What is claimed is:

l. A method of recovering heat from the liquid portion of a geothermal fluid which may contain salts and other dissolved minerals comprising the steps of:

passing the geothermal liquid in heat exchange relationship in a direct contact heat exchanger with a first fluid functioning as a heat transfer fluid to heat the first fluid;

passing the heated first fluid in heat exchange relationship with a second fluid to cause the second fluid to be in a gaseous state; and

expanding the gaseous second fluid in a power extracting gas expansion device.

2. The method in accordance with claim 1 further comprising the additional step of circulating the first fluid in a closed loop.

3. The method in accordance with claim 1 comprising the further steps of condensing the second fluid after power extraction and circulating the second fluid in a closed loop.

4. The method in accordance with claim 1 wherein the first fluid has a boiling point above the highest temperature of the geothermal fluid while passing in heat exchange relationship with the first fluid.

5. The method in accordance with claim 4 wherein the pressure in the direct contact heat exchanger is above the pressure at which the geothermal fluid can vaporize at the entering temperature of the geothermal fluid.

6. The method in accordance with claim 1 wherein the first fluid has a specific gravity sufficiently below that of the geothermal fluid so that the first fluid will rise in a chamber in which the geothermal fluid is passing from the top to the bottom at the operating pressures of the system.

7. The method in accordance with claim 1 wherein the second fluid has a boiling point below the boiling point of the first fluid.

8. The method in accordance with claim 1 comprising the further step of superheating the second fluid with sufficient superheat to avoid condensation in a prime mover with at least percent conversion efficiency.

9. The method in accordance with claim 1 wherein the second fluid has a specific heat as a vapor that is equal to at least 50 percent of the specific heat of the second fluid as a liquid over the same temperature range under the operating pressures of the system.

10. The method in accordance with claim 1 wherein the first fluid has a specific gravity below that of the geothermal fluid and is substantially insoluble in the geothermal fluid under the operating temperatures and pressures of the system at the cold end of the direct contact heat exchanger.

11. The method in accordance with claim 1 wherein the heat transfer fluid is selected so that the geothermal liquid and heat transfer fluid are substantially immiscible.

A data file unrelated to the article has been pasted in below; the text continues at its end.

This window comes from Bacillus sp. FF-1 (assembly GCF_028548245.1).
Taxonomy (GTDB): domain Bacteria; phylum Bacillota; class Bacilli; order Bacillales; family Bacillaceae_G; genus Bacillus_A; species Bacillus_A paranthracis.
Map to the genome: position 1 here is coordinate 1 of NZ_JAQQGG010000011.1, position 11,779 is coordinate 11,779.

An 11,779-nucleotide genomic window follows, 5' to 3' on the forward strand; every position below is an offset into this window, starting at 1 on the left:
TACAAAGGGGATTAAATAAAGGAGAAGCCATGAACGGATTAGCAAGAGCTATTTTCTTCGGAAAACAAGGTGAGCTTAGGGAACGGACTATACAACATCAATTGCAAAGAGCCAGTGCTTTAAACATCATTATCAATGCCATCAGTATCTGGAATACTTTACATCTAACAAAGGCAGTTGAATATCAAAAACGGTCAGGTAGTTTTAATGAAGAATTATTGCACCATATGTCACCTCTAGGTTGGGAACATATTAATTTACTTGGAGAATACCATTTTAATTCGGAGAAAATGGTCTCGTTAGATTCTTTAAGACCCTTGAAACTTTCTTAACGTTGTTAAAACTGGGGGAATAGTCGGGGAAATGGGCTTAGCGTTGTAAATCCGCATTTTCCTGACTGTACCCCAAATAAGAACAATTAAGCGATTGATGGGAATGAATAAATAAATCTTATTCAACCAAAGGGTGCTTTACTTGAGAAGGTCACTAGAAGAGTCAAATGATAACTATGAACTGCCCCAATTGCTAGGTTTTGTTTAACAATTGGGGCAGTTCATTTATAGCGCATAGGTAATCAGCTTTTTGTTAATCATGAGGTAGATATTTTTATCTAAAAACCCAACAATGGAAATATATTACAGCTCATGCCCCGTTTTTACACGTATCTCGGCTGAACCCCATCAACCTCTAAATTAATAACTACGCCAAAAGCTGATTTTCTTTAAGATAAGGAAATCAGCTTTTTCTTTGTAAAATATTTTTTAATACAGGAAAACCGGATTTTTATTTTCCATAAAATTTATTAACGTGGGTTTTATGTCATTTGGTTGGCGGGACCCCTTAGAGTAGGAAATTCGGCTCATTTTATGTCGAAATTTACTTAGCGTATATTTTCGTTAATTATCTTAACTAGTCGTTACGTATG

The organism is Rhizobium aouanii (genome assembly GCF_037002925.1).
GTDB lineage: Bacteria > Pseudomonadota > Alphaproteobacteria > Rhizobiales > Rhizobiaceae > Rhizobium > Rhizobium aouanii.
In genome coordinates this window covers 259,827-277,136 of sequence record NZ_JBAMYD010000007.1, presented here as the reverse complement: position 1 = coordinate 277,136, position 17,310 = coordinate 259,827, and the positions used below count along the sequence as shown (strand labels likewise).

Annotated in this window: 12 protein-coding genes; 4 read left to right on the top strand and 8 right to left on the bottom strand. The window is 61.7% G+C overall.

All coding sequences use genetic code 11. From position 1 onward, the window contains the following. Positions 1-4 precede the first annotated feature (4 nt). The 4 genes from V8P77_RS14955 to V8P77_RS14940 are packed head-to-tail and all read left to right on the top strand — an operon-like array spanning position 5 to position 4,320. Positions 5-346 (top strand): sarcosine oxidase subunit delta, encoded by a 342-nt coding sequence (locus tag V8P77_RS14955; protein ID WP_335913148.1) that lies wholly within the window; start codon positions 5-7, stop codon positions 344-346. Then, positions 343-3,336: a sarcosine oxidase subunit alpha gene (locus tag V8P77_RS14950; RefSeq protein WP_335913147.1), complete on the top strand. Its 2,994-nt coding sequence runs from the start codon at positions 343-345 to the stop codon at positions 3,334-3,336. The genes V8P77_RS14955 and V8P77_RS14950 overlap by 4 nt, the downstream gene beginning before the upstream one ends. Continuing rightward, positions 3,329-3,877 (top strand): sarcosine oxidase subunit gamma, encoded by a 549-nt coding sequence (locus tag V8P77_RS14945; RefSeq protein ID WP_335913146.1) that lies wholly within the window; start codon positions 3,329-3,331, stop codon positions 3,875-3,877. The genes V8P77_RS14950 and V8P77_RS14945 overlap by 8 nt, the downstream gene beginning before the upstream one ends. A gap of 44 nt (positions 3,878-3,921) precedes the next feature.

12. The method in accordance with claim 1 wherein the heat transfer fluid is an oily substance that coats the surfaces of the direct contact heat exchanger to prevent the formation of scale by any salts or other minerals that may be carried into the system by the heat transfer fluid.

13. The method in accordance with claim 1 wherein the heat transfer fluid is an oily substance that coats the surfaces of the heat exchangers in the system.

14. The method in accordance with claim 1 comprising the further step of removing any salts or other minerals that may be carried over by the heat transfer fluid after passing in heat exchange relationship with the geothermal liquid.

15. Method of recovering heat from a fluid comprising the steps of:

passing the hot fluid through a direct contact heat exchanger at a pressure above the vapor pressure of the entering hot fluid;

passing a heat transfer fluid through the direct contact heat exchanger with the second fluid having a specific gravity sufficiently lower than the specific gravity of the hot fluid to pass upward through the hot fluid;

the heat transfer fluid and the hot fluid being immiscible under the operating conditions in the direct contact heat exchanger;

passing the heated heat transfer fluid in' heat exchange relationship with a working fluid operating in a closed loop;

expanding the heated working fluid in a power extracting gas expansion device;

condensing the expanded working fluid, and

pumping the working fluid through the closed loop.

16. A power generation system comprising: a heat transfer fluid circulating in a first closed loop;

a working fluid circulating in a second closed loop;